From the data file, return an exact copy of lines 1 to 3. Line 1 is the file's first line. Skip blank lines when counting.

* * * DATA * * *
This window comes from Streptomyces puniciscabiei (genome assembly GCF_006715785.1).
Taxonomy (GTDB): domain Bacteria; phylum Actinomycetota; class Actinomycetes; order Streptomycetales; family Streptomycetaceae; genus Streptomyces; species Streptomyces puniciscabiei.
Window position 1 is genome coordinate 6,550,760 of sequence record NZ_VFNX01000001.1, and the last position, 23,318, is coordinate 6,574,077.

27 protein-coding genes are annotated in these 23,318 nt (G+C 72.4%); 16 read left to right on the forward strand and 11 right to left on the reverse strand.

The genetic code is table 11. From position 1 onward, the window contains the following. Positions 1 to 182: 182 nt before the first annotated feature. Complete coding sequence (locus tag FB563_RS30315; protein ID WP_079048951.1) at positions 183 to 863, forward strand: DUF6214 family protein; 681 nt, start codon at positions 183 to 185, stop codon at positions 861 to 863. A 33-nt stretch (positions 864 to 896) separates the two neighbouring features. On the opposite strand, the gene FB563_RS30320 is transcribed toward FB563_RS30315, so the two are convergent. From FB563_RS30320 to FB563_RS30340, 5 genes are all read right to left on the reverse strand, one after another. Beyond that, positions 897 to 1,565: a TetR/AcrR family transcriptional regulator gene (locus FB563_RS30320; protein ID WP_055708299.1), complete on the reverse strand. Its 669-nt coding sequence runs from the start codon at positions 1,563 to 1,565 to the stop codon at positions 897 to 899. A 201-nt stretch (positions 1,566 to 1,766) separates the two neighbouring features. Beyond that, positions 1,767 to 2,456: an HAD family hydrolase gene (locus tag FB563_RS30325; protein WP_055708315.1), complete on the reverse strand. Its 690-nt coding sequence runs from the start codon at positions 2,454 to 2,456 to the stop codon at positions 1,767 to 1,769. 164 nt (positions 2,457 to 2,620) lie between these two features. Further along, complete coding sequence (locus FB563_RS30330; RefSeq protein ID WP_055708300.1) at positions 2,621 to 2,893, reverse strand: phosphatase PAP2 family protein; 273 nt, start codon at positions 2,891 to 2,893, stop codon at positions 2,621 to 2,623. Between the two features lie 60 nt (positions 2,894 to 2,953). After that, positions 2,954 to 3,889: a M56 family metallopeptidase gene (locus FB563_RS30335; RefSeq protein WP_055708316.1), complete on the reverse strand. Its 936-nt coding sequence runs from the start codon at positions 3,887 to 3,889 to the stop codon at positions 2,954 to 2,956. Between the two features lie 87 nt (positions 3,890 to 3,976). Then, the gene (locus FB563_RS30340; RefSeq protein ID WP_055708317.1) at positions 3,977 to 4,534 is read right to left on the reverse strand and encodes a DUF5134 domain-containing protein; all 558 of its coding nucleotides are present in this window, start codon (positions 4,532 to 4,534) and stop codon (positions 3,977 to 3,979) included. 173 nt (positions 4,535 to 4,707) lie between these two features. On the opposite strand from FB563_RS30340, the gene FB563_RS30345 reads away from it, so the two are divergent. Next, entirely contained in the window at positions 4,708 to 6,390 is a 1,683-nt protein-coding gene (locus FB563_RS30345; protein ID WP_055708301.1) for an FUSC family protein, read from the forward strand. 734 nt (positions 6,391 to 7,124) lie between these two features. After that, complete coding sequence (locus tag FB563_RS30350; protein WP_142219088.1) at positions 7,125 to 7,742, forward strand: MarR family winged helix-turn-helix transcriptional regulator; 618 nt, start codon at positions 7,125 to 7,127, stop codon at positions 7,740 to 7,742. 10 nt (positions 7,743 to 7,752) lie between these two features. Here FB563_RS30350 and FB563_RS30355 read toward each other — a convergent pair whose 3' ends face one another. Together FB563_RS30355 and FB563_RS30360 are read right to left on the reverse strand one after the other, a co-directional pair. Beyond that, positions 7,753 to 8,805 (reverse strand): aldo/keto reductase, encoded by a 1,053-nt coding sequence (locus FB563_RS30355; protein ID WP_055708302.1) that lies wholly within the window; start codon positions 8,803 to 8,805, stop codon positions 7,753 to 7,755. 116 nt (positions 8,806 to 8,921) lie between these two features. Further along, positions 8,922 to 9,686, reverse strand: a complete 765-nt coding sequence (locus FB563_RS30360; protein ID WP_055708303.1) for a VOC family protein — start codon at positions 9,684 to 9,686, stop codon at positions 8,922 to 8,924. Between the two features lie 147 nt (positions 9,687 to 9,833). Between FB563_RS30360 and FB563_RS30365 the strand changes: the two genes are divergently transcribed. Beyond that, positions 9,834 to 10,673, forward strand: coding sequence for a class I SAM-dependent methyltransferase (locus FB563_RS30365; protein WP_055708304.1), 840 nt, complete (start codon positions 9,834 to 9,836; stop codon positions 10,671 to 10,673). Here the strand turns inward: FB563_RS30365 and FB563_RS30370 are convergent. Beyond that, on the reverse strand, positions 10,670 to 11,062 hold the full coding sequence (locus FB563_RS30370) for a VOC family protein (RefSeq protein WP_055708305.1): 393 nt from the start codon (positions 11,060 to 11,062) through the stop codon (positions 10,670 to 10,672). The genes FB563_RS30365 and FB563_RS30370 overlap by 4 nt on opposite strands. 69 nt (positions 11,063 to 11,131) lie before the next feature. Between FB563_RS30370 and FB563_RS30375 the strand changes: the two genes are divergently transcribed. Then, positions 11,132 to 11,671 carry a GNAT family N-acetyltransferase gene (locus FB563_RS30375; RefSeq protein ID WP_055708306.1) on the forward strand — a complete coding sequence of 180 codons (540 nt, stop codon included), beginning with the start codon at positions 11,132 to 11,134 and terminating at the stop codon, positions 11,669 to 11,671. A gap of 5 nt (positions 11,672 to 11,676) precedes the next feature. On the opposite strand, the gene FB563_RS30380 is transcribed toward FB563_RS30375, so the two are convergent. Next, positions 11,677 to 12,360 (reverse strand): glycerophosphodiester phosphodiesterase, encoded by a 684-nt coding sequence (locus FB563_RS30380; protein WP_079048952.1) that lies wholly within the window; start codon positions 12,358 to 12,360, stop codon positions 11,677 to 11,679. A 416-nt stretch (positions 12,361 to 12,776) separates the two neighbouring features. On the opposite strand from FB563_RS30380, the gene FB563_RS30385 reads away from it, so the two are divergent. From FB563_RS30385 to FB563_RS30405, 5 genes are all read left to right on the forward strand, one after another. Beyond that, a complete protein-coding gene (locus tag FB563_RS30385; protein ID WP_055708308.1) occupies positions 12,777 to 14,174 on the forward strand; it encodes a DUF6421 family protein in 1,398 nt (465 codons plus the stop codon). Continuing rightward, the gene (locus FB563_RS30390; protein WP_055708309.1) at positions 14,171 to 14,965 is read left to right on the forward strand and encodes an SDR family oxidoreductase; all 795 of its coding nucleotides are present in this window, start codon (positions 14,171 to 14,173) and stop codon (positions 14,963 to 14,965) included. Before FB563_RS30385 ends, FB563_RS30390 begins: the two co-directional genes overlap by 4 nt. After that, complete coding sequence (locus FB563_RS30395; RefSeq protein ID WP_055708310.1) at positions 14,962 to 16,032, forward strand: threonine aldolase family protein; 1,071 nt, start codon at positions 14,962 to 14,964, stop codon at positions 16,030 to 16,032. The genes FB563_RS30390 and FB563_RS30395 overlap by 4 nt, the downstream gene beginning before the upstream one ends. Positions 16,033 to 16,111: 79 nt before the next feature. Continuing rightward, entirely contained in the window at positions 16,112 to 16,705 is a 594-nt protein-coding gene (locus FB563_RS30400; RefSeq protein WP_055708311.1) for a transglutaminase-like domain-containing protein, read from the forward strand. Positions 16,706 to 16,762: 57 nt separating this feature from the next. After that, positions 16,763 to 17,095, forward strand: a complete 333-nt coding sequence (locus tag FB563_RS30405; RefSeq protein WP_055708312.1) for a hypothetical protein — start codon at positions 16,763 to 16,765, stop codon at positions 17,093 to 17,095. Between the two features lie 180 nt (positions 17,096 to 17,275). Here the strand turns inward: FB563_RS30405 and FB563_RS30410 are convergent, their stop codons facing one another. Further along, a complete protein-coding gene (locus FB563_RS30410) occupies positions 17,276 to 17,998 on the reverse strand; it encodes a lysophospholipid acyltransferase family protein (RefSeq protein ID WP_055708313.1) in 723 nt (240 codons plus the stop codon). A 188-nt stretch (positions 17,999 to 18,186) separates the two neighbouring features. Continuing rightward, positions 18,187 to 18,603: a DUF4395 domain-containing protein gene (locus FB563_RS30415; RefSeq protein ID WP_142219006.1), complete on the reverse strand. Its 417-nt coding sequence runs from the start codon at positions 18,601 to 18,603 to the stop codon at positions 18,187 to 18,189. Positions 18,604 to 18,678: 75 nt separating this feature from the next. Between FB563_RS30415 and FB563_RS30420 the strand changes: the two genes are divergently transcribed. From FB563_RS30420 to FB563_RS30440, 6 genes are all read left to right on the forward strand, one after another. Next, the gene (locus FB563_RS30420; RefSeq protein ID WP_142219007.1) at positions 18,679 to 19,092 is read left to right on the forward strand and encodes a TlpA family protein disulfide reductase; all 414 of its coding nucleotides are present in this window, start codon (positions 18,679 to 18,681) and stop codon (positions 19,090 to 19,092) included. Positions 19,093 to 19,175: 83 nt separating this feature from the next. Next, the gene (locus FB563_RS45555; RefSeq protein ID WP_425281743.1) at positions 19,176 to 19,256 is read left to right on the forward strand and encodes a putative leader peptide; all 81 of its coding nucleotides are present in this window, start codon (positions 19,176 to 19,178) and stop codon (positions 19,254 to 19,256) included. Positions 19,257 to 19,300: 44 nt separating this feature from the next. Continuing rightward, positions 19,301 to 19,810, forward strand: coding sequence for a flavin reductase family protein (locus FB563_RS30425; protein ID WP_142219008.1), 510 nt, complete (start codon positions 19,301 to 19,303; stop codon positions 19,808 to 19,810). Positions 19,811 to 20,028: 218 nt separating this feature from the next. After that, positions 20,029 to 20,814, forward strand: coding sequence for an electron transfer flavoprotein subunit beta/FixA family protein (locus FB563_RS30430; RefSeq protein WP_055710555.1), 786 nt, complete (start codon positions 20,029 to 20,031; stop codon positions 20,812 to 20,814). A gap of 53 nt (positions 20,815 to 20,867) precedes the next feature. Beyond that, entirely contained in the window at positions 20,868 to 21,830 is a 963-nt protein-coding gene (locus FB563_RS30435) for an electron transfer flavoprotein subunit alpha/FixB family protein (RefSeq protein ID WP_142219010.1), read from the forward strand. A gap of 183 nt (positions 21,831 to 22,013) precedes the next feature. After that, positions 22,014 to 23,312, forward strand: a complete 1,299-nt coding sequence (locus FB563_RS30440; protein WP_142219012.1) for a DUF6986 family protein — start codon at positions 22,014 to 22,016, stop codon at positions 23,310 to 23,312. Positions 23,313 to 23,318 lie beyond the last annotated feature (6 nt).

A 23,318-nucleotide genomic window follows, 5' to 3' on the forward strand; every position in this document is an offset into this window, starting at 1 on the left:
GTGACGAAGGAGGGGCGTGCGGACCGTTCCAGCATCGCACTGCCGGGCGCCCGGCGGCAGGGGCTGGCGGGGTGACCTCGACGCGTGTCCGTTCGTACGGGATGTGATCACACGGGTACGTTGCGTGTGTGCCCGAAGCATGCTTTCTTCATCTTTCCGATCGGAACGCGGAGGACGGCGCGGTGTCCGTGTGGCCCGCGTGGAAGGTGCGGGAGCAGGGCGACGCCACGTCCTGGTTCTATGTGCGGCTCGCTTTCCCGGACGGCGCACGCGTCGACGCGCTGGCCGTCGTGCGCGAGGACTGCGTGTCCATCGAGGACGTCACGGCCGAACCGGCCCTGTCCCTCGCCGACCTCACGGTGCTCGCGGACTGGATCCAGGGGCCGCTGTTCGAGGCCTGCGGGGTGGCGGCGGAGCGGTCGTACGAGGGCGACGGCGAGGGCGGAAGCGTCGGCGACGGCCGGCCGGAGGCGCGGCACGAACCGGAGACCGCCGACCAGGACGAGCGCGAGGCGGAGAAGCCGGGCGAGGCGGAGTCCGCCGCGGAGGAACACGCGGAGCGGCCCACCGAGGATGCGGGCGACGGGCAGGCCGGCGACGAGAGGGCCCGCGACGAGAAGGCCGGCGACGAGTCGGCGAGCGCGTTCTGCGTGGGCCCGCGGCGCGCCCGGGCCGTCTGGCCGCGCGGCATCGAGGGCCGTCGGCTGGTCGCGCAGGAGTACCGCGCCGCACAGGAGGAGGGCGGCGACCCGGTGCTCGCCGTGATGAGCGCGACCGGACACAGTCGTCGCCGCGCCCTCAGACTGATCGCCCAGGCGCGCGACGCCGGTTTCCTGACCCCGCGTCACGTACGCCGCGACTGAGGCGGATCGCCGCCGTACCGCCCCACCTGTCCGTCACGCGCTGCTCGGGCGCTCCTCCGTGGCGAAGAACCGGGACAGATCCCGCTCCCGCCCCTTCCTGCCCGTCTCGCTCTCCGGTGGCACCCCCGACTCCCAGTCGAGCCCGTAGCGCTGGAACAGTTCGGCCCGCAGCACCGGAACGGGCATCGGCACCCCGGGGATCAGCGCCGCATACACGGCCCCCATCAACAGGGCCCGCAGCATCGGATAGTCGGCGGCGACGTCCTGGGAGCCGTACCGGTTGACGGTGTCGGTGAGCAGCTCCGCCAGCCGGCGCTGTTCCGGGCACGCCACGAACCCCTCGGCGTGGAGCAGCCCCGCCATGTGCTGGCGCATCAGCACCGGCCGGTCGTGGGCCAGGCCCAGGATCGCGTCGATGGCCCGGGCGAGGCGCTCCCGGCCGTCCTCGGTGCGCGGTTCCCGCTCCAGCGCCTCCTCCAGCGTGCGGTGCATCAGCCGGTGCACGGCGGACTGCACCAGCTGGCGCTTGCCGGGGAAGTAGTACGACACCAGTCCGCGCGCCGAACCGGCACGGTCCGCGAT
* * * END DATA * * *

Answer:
This window comes from Streptomyces puniciscabiei (genome assembly GCF_006715785.1).
Taxonomy (GTDB): domain Bacteria; phylum Actinomycetota; class Actinomycetes; order Streptomycetales; family Streptomycetaceae; genus Streptomyces; species Streptomyces puniciscabiei.
Window position 1 is genome coordinate 6,550,760 of sequence record NZ_VFNX01000001.1, and the last position, 23,318, is coordinate 6,574,077.